On Tuesday, there were some 300 people from various federal agencies at the NRCC. Although Strausbaugh has to wait until FEMA exhausts its resources before DLA formally becomes involved, he began making preliminary calls. “We knew we could potentially need millions of meals in the next few days, so the individual with the rationing supply chain went out to his meal vendors to find out how many they could commit to. Because we have pre-scripted missions and contracts, we don’t need long lead times.” There was also planning to take a “metered approach” to moving supplies into the area—in this case to an ISB at Maxwell Air Force Base, where FEMA had already set up shop and staged water and meals because of Florence.
A convoy of trucks are on the road to deliver relief supplies to the affected areas.
“We don’t want to clog up the different service transportation lanes with too many tractor trailers going in,” Strausbaugh says. “So, in this case, we waited until the area was cleared of hazards and until FEMA started moving its staged materials to survivors, freeing up storage space at Maxwell.”
The process, Strausbaugh says, is much like Dell’s just-in-time supply chain, where parts and components for computers it expects to make are at the ready, kitted together in advance of a need. “Then, when we get the order, we’re ready to go,” he says.
Distribution on the fly
Execution of the plan developed by the DLA liaison officer is the second step. That falls to Major Ski and the DDXX. “We’re basically a depot in a box,” Strzalkowski says. “We have equipment we can deploy in a rapid means, whether that’s by truck, ship or air transport. With that capability, we create a consolidation shipping point, which can be anywhere. Ideally, it’s some kind of pavement, and if we can get a building that’s better. But if we have a place that’s somewhat flat, we can set up.”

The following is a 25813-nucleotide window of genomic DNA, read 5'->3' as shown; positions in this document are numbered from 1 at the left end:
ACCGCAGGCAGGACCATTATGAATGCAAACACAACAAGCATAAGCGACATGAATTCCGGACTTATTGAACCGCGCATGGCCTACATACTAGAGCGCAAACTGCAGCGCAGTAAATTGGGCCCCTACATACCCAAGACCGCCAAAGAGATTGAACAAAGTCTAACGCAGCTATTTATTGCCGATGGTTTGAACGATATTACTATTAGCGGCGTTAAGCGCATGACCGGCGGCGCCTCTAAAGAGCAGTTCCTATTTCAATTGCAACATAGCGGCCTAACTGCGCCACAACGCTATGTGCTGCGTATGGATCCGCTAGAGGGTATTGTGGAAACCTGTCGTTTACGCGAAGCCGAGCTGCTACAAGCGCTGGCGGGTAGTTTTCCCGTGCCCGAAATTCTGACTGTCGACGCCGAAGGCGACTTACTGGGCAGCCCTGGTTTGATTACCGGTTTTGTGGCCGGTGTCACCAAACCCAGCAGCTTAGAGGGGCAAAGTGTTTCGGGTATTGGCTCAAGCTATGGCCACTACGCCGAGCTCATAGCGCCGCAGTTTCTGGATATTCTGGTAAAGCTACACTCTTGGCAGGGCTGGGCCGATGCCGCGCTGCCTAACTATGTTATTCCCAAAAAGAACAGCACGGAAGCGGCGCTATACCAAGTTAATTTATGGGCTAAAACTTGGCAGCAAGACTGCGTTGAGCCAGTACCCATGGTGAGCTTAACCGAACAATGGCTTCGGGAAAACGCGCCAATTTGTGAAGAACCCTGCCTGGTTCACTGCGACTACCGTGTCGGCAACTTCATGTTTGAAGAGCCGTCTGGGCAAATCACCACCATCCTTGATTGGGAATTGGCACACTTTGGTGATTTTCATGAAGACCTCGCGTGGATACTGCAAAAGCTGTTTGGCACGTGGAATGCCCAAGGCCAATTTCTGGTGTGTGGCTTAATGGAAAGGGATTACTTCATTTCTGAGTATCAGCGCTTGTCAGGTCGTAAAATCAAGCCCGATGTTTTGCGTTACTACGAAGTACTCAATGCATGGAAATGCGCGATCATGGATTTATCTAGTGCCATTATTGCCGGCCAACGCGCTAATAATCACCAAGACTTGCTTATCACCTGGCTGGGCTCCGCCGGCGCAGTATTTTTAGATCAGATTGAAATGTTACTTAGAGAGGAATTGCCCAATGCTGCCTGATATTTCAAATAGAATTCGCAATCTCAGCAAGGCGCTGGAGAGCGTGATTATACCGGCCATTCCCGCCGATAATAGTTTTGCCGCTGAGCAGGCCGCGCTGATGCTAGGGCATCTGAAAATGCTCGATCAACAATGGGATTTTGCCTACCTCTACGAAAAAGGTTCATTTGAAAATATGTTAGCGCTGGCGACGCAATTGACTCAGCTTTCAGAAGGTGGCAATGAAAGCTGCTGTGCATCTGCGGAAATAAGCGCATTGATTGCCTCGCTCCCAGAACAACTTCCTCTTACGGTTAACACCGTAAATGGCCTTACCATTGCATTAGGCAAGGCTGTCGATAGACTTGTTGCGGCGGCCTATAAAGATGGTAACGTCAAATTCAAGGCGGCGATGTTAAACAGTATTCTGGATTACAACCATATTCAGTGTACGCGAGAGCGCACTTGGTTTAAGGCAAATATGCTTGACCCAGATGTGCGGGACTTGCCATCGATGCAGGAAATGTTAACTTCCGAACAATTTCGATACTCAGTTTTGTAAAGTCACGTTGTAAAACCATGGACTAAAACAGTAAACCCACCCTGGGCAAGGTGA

In a typical mission, like support for FEMA during Hurricane Florence, DDXX will set up operations in a 5,000 or so square foot area. The popup distribution centers usually include two expandable 20-foot trailers that serve as a mobile command center. One is large enough to have a classroom and the other has four workstations. DDXX has its own generators, lights, communications equipment and even utility trucks for refueling. Since these are temporary operations, the team brings its own tents for sleeping quarters.
Storage at an ISB resembles yard management more than it does warehouse management. Instead of pallet rack inside four walls, product is received and stored in the yard at the ISB in shipping containers or trailers. For handling and conveyance, operations rely on rough terrain containerized handling vehicles to off-load, stage and load containers; yard dogs to move trailers; and lift trucks that can load and unload containers and trailers if needed.
Inventory is tracked by a FEMA system that provides visibility from the time it’s processed until it reaches the ISB. High-value items and some commodities are tracked by GPS transponders. “We can set up interrogators to track the location of those items,” Strzalkowski says.